Top 10 things I need you to know

#1 Talk to me like you do everyone else, I understand everything you are saying even if it doesn’t always look like I do. Just talk to me like I am 13, or older, but not younger.

#2 Don’t talk about me in front of me. I can hear you, I can read your lips, I can read your body language. It is terrible. Sad.

#3 Talk directly to me, not my support person , or my mom, Russ, or my sisters.

#4 Focus on my strengths. I have many. We all do.

#5. Presume my competence. This is the most important thing.

#6  Never refer to my iPad as a toy. It is not it is my voice. Imagine if you could not speak with your mouth, how important your iPad voice would be. I know it takes awhile to get used to someone talking with their iPad. But you get used to it, and I depend on it. I must have my iPad. I need it as much as I need my hearing aid.

#7 If I don’t/can’t or want to say hi or bye,  don’t make me have this as a goal year after year after year.

#8 Don’t say “those” kids, or “my babies” . It’s really uncool.

#9 Be patient. It does not help if you ask me 10 times. I do need things repeated because of my hearing impairment, it is even better if you write it down. Most of the time, I am trying to do what you are asking, but my body works differently. I am patient with you.

# 10 Respect when I need to take a break.  I am just doing what I need to do to be able to learn in the classroom.

#11  If you feel uncomfortable if I do not respond to a hello do not worry. I am ok and I like that you said hello. Don’t try do something funny so I laugh if I don’t say hi.  Don’t say that thing that I laughed at one time two years ago because it makes you feel good to get me to laugh. I don’t like it. If you wouldn’t do the same to another kid, please don’t do it to me. It feels awkward.  I am a nice person and end up laughing and then it does not stop. The laughing and word that go with the movie of you are in my head. Then I see you again and you replace hello with water bottle. Now you think if you say “water bottle” that I think it means hello or your name. I don’t.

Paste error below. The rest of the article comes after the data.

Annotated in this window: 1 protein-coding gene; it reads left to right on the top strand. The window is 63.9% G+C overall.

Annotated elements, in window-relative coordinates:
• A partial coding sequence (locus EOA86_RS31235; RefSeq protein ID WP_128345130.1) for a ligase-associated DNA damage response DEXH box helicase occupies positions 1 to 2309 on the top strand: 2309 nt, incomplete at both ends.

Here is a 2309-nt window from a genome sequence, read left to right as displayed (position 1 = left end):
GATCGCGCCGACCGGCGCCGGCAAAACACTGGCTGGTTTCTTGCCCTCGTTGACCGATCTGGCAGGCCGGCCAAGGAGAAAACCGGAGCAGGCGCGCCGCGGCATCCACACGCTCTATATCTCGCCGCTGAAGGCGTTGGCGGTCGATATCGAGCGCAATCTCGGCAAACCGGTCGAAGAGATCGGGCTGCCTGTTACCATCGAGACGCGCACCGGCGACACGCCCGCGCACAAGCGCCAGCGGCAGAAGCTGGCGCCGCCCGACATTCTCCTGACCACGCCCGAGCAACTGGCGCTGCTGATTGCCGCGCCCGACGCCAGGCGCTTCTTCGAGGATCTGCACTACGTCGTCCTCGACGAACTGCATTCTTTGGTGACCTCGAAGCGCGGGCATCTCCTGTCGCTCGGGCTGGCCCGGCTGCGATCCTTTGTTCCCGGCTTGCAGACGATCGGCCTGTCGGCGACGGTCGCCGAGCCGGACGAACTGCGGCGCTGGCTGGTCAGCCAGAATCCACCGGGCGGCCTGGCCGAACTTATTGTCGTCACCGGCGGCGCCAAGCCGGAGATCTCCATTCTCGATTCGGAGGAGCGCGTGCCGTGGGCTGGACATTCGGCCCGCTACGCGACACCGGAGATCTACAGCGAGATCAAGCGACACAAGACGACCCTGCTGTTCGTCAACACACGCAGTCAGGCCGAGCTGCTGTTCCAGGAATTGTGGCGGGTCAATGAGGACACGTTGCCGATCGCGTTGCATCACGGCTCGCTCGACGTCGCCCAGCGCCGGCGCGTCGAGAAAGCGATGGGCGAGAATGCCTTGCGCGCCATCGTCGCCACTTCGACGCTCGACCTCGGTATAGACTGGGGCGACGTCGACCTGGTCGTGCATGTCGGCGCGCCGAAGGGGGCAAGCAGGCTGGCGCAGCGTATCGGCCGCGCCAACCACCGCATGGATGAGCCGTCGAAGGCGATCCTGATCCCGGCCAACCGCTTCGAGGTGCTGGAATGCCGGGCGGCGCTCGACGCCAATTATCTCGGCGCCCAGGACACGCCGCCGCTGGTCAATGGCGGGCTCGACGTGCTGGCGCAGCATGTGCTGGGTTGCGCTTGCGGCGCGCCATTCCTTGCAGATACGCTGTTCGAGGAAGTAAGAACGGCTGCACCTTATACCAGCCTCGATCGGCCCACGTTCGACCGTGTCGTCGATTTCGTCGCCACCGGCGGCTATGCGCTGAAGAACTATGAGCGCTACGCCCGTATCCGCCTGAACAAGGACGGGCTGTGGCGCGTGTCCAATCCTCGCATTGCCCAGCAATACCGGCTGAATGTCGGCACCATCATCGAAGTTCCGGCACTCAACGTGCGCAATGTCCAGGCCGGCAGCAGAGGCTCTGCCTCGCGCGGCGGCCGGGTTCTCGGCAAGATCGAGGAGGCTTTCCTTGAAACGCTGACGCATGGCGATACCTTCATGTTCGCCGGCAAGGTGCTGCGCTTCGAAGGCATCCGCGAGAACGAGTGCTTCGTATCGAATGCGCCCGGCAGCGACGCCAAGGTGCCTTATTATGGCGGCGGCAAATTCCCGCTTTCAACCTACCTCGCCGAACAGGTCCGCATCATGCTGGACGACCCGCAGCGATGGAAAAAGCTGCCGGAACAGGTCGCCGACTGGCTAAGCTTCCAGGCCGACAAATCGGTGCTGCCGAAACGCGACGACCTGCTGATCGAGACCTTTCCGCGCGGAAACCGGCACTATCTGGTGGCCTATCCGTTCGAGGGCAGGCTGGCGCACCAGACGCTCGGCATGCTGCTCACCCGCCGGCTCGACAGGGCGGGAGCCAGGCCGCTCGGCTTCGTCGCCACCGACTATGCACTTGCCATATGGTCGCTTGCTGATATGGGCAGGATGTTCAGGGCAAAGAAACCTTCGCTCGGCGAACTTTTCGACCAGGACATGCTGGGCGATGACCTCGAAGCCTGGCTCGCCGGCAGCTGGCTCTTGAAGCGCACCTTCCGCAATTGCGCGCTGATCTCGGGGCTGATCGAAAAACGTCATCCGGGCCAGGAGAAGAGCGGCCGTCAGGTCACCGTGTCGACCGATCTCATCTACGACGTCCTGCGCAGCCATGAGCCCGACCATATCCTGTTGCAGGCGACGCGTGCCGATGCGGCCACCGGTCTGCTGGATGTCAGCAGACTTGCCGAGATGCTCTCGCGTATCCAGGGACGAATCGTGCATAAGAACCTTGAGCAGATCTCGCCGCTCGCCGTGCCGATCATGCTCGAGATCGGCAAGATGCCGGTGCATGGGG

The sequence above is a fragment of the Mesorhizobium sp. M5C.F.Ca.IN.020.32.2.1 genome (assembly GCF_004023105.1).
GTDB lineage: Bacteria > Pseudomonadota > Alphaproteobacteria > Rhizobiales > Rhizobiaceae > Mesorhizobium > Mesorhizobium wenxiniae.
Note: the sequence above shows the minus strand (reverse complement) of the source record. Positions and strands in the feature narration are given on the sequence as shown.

#12  Rewards not necessary. A real, “great job”, or a real “A”, like any other student. Please never ever give me a reward like watching youtube in class for listening in class.

#13 Do not treat me like a baby. I hate it. I do like when people help me, but I am working on it.

#14 I need the vocabulary and lesson plans in advance. I need to program everything into my iPad so I can join the class. I also need to learn the vocabulary first because I am hard of hearing.

#15 Listen to all communication. Not just typed.

#16 Remember, I am a person, just like you.

#17 You will be fine. Better even.

#18 Everyone needs a mentor. I have many.



About the Author:

In 2012 Henry faced disability based discrimination when he was denied entry to the middle school across the street from his home. Then 12 year old Henry started “I STAND WITH HENRY” to take action against the segregation and low expectations he encountered and to empower others to stand together and demand full access to equal education in their neighborhoods. Henry’s international social media campaign garnered tens of thousands of supporters and he was allowed entry into his neighborhood school after months of negotiation. Henry went on to excel not only in General Education but it Advanced Honors and Gifted classes.He was the 2013 Recipient of the Autistic Self Advocacy Network's Award for Service to the Self-Advocacy Movement. You can find Henry @istandwithhenry on Facebook and Twitter.


  1. Anonymous October 2, 2012 at 11:27 am - Reply

    Thank you Henry!!
    Susan (mom to 12 year old daughter who also has autism and uses an iPad!)

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